Updated: October 27, 2015 7:37:03 pm
The government today set up a high-level committee under a former Delhi High Court judge to suggest simplification of Income Tax laws, a report that could form basis for tinkering with the controversial retrospective applicability of tax.
The 10-member panel, headed by former Delhi High Court Justice R V Easwar, has been asked to submit a preliminary report by January 31, just in time for incorporating suggestions that need legislative approval in the Budget for 2016-17.
The committee has been asked “to study and identify the provisions/phrases in the (Income Tax) Act which are leading to litigation due to different interpretations.”
Finance Minister Arun Jaitley said the main idea behind setting up the panel is to make the I-T Act more simple.
“We have over the last few months been resolving a lot of past issues and now time has come to look at some provisions of the I-T Act to look at how their drafting quality can be improved in order to avoid ambiguity so that everybody is certain as to what the Act itself says,” he told reporters.
Also, the panel will study and identify the provisions which are impacting the ease of doing business as well as identify the areas and provisions of the Act for simplification in the light of existing jurisprudence.
The BJP government had previously used a similar panel headed by former Delhi High Court judge AP Shah to do away with retrospective applicability of minimum alternate tax (MAT) on profits made by FIIs and foreign portfolio investors.
Like MAT on FIIs, the other legacy issue facing the government is the Finance Bill 2012 that allowed government to impose tax on corporates on alleged gains made as early as 1962.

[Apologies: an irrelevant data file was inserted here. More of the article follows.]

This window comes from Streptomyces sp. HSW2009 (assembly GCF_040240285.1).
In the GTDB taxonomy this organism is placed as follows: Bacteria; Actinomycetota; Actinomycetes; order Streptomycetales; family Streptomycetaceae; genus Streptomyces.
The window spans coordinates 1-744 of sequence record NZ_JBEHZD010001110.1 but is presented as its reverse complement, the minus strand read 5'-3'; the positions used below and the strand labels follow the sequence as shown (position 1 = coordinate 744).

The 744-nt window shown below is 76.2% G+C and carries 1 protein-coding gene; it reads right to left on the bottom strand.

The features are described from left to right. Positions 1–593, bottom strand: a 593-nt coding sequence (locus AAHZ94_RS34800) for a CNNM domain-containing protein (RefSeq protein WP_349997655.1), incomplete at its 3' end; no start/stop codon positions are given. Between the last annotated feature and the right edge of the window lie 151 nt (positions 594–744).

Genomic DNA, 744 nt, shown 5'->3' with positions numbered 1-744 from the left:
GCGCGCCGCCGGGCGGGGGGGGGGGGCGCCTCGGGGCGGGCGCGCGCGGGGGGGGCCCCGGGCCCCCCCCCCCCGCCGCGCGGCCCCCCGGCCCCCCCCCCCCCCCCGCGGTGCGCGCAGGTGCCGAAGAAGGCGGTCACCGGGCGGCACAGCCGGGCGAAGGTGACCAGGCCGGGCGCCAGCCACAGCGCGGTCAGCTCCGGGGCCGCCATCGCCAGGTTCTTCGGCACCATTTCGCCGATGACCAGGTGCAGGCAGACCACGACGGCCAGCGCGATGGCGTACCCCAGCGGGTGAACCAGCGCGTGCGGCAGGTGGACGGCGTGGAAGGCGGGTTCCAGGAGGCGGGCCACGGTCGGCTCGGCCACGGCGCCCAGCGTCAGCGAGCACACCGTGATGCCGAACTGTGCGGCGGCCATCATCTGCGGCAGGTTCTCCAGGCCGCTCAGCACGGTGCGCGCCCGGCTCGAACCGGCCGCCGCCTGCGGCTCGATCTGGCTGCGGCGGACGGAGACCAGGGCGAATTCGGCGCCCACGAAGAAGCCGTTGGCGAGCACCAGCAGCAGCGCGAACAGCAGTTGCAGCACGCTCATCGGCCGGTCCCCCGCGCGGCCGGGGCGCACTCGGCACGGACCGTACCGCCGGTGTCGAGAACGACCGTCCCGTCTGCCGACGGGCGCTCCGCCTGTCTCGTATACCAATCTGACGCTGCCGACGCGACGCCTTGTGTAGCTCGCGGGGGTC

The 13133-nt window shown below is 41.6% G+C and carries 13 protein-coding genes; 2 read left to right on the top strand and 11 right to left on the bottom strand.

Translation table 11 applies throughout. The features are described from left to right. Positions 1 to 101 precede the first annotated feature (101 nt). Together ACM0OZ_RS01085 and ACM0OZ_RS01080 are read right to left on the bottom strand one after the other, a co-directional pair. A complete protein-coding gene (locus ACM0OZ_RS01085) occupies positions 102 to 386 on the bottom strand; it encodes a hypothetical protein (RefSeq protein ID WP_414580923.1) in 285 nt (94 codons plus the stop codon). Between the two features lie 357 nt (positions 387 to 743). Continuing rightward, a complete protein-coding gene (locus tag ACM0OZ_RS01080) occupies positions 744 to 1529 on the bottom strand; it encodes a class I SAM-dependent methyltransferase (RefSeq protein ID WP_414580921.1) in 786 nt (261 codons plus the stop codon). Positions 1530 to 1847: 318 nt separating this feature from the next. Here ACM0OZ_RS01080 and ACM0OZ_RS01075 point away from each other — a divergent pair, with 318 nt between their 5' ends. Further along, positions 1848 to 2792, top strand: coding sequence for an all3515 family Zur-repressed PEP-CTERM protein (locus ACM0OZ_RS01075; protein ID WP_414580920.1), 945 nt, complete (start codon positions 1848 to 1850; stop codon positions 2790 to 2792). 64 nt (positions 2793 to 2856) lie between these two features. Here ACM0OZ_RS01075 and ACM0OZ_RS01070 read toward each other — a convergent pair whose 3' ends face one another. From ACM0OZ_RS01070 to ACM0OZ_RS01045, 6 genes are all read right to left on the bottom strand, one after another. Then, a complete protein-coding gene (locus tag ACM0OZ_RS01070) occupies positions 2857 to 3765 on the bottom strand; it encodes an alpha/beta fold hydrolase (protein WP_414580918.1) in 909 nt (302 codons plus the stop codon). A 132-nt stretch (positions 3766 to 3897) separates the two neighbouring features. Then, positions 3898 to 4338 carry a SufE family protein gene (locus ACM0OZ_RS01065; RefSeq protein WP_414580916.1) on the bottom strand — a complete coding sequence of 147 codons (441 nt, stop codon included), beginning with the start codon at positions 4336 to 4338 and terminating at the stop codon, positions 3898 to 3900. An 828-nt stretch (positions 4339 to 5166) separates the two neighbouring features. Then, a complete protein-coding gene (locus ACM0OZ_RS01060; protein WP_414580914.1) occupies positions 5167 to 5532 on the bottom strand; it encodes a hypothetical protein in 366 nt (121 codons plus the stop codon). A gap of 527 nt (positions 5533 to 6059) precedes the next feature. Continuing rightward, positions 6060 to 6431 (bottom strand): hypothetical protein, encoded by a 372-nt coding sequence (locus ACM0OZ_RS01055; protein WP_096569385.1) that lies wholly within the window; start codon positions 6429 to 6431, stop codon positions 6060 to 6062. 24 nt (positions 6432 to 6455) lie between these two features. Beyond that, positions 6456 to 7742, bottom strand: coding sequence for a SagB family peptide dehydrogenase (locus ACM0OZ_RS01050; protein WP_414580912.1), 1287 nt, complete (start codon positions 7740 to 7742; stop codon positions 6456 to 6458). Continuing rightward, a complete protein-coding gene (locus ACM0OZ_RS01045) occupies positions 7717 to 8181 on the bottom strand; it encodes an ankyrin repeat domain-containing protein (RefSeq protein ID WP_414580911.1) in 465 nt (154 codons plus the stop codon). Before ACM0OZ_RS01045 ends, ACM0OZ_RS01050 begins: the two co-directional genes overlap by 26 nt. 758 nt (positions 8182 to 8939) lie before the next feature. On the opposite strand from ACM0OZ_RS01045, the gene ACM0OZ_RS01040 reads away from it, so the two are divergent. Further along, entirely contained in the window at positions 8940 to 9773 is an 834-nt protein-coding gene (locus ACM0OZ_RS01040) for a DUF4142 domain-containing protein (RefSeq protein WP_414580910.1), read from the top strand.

While it had criticised retrospective taxation of the previous UPA regime, the BJP government has so far not scrapped it even though it had decided not to use it. The continuing of such tax has been a major source of concern for foreign investors.
Foreign investors like Vodafone has dragged government to arbitration over a Rs 20,000 crore tax dispute arising out of retrospective applicability of the tax law. British oil explorer Cairn Energy plc has also initiated a similar move over Rs 10,247 crore tax liability due to same reason.
The terms of reference of the committee also include to give suggestions on “alternatives and modifications to the existing provisions and areas so identified to bring about predictability and certainty in tax laws without substantial impact on the tax base and revenue collection.”
“We have constituted a committee to simplify the provisions of the I-T Act. The committee would be headed by Justice Eshwar who was the chairman of ITAT and judge of the High Court in Delhi,” Jaitley said.
“It has several experts both from government and private sector in it and this committee will be doing an ongoing study from time to time.
“So, as and when it keeps giving one bundle of suggestion with regard to simplification we will examine them and whichever are found acceptable we will try and simplify those provisions of the I-T Act,” he said.
Revenue Secretary Hasmukh Adhia said that the Eshwara committee can form three sub-groups. “The sections of I-T Act which are posing maximum litigations due to wrong drafting would be worked upon by the committee.”
He said public comments will be invited on recommendations of the committee. “As and when the committee submits report the I-T Act would be amended.”
The panel, which will have a term of one year, will set its own procedures for regulating its work.
“The Committee can also work in Sub-Groups and the draft prepared by the Sub-Groups can then be approved by the whole Committee. The Committee will put its draft recommendations in the public domain.
“After stakeholder consultations, the Committee will formalise its recommendations. The Committee can give its recommendations in batches. The first batch containing as many recommendations as possible shall be submitted by January 31,” an official statement said.
The committee comprises of V K Bhasin, former Law Secretary; Vinod Jain, Chartered Accountant; Rajiv Memani, Consultant; Ravi Gupta, Senior Advocate; Mukesh Patel, Tax Advocate; Ajay Bahl, Consultant; Pradip P Shah, Investment Adviser; Arvind Modi, IRS; Vinay Kumar Singh, IRS.
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